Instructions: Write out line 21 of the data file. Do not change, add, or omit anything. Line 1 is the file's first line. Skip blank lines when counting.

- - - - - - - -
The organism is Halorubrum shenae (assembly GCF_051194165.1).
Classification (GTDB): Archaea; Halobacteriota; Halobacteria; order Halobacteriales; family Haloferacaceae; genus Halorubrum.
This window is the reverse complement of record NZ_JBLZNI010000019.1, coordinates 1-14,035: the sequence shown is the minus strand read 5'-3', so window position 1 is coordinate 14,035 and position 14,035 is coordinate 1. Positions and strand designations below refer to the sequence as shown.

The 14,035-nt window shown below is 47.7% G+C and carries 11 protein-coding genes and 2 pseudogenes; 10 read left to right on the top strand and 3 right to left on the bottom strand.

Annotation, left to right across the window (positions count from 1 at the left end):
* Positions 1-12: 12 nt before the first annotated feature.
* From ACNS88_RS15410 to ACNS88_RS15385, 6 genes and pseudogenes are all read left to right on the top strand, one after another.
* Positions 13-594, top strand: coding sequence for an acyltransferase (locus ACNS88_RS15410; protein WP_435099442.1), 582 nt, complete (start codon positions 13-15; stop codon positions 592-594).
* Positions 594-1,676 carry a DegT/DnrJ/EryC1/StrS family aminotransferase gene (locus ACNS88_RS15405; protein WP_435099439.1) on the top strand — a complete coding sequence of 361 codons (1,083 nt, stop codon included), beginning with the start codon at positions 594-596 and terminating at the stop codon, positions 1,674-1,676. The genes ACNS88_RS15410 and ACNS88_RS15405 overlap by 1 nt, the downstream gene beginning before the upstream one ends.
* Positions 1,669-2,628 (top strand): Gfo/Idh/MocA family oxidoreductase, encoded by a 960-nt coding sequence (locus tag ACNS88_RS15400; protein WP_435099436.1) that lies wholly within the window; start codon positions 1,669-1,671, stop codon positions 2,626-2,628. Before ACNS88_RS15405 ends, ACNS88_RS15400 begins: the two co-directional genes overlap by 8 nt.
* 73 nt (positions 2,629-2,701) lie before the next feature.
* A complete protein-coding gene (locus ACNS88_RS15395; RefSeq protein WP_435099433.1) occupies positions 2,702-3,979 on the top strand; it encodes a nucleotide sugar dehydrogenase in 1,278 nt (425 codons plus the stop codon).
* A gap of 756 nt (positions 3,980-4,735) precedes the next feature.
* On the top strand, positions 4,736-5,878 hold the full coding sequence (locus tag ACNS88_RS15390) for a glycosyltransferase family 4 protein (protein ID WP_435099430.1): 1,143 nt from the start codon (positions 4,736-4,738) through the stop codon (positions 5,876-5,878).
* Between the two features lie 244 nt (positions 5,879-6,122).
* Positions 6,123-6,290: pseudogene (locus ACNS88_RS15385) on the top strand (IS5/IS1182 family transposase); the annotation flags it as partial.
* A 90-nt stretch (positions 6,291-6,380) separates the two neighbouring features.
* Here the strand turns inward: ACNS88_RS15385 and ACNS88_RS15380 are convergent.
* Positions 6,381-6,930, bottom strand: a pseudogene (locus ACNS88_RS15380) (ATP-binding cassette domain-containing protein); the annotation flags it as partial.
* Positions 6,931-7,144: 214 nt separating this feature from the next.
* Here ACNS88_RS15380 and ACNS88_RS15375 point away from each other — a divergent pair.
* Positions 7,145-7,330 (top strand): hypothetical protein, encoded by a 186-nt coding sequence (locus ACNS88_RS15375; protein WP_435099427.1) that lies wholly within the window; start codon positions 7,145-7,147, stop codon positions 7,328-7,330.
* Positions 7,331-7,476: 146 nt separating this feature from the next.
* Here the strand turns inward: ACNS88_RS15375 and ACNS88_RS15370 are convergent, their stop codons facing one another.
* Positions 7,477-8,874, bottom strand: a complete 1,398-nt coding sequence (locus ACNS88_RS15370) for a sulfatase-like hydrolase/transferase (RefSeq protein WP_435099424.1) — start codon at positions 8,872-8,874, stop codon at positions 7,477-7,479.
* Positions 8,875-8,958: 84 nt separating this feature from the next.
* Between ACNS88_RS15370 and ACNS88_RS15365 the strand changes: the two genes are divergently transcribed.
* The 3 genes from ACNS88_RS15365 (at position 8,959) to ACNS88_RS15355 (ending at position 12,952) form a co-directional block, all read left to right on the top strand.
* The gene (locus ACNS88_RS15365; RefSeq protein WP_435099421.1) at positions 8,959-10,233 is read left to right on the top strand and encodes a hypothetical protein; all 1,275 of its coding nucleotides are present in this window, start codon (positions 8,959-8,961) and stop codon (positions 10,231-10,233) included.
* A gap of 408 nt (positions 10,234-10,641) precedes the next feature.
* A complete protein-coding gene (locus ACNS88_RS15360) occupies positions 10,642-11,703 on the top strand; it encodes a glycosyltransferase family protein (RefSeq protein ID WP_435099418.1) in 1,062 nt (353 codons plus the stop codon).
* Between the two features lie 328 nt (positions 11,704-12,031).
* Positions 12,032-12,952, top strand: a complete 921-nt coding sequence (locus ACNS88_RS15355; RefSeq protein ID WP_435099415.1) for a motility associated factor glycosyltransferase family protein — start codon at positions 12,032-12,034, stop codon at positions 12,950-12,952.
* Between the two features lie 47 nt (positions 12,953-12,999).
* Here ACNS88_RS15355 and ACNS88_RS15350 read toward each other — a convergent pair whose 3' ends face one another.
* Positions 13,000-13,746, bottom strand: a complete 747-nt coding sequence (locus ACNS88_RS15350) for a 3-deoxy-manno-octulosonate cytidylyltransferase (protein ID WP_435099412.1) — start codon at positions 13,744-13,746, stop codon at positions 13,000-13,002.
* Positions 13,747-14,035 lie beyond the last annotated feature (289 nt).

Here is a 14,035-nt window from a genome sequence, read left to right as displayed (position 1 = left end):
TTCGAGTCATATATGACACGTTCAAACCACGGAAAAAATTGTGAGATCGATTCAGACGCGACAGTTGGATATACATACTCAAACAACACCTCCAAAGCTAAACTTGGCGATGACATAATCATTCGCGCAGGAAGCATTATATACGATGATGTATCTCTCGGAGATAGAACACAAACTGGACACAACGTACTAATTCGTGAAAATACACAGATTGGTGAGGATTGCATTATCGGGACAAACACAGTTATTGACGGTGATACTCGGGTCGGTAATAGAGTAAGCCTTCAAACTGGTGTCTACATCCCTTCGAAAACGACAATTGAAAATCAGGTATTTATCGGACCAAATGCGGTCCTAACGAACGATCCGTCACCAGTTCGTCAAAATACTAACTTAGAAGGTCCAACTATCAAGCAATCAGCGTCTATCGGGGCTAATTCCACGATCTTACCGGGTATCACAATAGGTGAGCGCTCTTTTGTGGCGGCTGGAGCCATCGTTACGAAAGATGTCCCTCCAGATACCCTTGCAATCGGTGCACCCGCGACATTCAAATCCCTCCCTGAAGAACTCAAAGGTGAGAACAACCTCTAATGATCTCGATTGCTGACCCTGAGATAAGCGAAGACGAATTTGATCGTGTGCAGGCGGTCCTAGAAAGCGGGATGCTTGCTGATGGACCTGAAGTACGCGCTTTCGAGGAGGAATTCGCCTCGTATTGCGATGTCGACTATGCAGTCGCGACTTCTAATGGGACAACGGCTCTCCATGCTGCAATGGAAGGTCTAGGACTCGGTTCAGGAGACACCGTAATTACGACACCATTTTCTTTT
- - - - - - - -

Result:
* Here ACNS88_RS15380 and ACNS88_RS15375 point away from each other — a divergent pair.